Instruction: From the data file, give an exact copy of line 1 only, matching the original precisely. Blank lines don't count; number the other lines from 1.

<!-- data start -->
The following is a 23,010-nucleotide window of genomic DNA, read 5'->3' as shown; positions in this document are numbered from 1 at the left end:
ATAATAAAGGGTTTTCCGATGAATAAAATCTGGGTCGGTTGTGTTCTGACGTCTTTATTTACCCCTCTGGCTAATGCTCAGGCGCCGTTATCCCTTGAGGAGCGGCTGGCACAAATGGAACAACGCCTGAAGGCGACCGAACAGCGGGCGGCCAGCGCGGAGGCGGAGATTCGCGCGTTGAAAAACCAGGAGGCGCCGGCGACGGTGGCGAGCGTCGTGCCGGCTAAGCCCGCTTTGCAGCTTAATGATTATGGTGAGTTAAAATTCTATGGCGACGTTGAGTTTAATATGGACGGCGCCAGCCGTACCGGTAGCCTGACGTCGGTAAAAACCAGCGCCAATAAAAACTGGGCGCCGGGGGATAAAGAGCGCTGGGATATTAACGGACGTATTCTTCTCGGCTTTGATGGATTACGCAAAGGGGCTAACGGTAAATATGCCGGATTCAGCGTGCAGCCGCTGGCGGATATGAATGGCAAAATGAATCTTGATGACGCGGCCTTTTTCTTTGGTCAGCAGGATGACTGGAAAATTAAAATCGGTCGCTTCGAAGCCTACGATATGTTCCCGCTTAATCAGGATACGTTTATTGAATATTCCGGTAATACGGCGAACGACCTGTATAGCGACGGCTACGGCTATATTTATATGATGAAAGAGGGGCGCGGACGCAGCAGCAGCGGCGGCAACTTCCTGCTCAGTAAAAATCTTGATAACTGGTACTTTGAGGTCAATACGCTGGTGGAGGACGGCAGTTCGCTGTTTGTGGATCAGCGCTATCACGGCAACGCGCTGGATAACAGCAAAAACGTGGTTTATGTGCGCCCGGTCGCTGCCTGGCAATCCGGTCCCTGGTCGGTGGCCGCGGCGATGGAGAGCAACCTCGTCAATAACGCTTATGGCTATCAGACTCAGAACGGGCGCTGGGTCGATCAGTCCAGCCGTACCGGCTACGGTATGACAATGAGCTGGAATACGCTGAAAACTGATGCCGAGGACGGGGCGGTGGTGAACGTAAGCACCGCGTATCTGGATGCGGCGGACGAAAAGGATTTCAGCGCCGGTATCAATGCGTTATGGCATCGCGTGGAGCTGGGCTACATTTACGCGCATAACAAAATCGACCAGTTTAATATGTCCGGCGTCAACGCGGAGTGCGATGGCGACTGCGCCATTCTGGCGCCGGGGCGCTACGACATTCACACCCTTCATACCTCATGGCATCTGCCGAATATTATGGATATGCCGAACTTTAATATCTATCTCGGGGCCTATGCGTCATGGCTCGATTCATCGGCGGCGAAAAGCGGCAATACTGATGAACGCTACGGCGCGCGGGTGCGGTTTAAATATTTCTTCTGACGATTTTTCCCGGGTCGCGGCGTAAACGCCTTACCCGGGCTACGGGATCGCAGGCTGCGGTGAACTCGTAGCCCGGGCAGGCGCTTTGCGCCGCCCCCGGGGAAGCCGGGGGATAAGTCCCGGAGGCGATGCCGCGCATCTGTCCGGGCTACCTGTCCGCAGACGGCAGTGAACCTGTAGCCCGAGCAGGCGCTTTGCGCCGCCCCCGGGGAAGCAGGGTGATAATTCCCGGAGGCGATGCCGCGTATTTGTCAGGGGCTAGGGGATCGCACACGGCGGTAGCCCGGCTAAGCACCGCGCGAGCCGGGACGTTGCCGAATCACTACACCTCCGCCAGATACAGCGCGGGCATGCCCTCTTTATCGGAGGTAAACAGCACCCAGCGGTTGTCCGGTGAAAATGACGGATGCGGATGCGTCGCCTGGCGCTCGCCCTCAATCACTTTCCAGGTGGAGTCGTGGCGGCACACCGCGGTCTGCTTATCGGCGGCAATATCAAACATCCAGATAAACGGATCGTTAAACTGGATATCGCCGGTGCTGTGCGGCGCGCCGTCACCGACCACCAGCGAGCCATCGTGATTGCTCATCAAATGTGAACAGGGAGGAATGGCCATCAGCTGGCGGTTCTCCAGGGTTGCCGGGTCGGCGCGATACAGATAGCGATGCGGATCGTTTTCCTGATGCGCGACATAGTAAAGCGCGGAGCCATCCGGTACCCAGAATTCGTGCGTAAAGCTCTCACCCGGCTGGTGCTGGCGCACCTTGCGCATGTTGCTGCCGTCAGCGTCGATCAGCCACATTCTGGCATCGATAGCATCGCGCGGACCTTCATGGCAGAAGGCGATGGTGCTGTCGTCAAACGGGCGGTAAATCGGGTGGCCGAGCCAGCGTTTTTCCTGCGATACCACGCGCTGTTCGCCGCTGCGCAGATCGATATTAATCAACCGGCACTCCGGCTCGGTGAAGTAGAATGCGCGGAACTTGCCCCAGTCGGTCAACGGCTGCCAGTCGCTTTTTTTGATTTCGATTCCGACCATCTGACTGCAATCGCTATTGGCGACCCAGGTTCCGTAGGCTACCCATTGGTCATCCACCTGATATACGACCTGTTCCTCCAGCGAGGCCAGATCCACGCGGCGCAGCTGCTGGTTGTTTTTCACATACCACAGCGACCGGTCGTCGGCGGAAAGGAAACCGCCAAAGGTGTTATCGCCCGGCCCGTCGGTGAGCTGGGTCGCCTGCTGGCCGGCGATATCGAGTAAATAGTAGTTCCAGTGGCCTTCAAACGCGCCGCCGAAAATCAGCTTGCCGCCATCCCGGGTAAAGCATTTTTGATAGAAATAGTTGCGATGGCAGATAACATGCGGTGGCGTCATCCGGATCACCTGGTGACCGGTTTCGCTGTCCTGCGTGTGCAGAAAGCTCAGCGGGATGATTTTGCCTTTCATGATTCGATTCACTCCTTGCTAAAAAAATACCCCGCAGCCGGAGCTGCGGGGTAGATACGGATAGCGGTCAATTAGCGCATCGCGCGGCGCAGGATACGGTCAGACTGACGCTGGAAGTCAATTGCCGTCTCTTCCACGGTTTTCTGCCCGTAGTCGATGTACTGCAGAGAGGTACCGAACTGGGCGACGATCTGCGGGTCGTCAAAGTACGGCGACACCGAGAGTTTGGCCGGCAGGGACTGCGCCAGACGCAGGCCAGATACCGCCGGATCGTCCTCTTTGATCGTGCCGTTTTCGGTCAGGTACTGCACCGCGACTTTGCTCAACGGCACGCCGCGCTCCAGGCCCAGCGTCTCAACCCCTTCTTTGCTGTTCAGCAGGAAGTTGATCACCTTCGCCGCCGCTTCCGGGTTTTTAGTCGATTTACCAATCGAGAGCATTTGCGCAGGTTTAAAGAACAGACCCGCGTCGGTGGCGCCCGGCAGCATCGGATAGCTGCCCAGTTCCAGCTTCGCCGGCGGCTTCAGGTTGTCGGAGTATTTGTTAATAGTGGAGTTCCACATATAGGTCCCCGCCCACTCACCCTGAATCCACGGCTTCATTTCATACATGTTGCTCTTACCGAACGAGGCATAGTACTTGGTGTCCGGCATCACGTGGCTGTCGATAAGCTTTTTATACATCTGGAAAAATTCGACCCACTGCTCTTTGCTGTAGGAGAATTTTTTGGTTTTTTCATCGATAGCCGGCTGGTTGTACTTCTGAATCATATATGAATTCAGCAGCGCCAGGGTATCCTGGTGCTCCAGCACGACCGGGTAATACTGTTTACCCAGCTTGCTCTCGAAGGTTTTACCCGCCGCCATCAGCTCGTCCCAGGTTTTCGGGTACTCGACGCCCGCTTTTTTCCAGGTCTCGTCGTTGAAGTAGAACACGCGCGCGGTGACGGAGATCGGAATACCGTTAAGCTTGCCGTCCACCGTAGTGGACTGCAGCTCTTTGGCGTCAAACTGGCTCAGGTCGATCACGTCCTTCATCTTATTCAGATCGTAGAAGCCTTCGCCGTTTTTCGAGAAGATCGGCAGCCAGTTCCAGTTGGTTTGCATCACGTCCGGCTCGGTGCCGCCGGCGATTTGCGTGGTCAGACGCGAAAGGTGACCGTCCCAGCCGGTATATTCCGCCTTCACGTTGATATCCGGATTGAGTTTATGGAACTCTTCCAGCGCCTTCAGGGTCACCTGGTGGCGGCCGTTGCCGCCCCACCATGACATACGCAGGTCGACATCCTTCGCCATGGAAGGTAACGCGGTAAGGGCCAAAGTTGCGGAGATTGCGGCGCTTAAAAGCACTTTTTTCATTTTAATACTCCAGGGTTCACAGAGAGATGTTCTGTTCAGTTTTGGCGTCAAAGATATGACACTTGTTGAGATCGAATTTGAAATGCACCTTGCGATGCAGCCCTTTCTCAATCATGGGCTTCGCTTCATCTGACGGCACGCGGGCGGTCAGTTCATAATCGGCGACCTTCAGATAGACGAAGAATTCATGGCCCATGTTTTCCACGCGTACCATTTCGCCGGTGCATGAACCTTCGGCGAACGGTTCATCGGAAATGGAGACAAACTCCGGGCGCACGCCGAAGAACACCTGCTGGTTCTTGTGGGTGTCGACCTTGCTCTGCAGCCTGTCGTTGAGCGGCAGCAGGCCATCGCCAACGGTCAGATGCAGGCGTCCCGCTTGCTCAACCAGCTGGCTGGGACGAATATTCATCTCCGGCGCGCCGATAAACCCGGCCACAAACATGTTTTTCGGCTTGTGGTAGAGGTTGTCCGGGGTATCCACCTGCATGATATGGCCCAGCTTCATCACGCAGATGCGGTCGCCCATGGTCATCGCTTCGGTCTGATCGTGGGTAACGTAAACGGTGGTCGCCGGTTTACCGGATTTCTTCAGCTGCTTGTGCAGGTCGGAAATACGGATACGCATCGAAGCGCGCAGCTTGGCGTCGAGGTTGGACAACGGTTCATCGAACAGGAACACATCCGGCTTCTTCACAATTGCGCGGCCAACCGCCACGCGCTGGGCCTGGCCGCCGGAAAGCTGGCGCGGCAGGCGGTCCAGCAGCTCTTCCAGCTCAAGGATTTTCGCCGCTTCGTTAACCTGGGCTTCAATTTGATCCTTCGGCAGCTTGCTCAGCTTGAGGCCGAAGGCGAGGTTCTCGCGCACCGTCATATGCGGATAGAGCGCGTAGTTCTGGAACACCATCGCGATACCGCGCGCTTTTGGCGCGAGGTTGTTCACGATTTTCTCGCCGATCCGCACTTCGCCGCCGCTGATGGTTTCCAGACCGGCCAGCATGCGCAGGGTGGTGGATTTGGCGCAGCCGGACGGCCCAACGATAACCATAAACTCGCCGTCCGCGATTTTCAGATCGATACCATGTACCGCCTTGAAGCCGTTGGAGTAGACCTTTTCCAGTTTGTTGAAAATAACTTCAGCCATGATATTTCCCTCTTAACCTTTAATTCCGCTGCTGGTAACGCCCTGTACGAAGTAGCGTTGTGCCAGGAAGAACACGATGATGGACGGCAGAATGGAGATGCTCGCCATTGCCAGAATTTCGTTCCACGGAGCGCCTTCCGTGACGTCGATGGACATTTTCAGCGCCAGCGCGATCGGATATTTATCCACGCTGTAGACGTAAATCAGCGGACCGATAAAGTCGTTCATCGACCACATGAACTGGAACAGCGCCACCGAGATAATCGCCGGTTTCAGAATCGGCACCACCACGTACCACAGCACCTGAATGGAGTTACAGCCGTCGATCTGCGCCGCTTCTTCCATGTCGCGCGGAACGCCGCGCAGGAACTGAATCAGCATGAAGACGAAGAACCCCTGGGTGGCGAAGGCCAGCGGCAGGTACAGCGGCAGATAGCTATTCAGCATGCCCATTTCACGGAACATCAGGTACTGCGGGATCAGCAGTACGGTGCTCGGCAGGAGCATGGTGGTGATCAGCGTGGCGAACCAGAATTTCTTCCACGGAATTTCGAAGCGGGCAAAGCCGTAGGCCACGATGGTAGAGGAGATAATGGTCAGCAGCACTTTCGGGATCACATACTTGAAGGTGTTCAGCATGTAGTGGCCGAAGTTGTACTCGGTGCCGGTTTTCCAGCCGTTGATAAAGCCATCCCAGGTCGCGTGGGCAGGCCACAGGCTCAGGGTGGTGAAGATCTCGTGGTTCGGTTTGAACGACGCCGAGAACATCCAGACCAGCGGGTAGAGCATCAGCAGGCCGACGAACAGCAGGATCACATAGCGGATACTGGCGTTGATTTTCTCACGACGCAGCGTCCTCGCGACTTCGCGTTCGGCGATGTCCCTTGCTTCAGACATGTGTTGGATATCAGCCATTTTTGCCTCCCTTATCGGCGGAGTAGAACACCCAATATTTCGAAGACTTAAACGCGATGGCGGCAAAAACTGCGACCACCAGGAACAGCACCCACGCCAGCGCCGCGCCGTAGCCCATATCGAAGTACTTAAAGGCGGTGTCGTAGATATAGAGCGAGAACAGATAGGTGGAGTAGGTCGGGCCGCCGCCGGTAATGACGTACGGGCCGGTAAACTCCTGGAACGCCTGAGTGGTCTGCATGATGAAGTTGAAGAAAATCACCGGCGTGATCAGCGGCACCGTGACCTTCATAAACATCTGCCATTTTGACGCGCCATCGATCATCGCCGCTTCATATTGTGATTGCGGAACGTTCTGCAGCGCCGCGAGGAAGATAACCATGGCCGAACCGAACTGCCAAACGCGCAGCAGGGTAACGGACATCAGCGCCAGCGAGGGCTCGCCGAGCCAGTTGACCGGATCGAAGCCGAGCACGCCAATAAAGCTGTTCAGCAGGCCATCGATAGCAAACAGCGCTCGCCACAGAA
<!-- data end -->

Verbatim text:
The following is a 23,010-nucleotide window of genomic DNA, read 5'->3' as shown; positions in this document are numbered from 1 at the left end: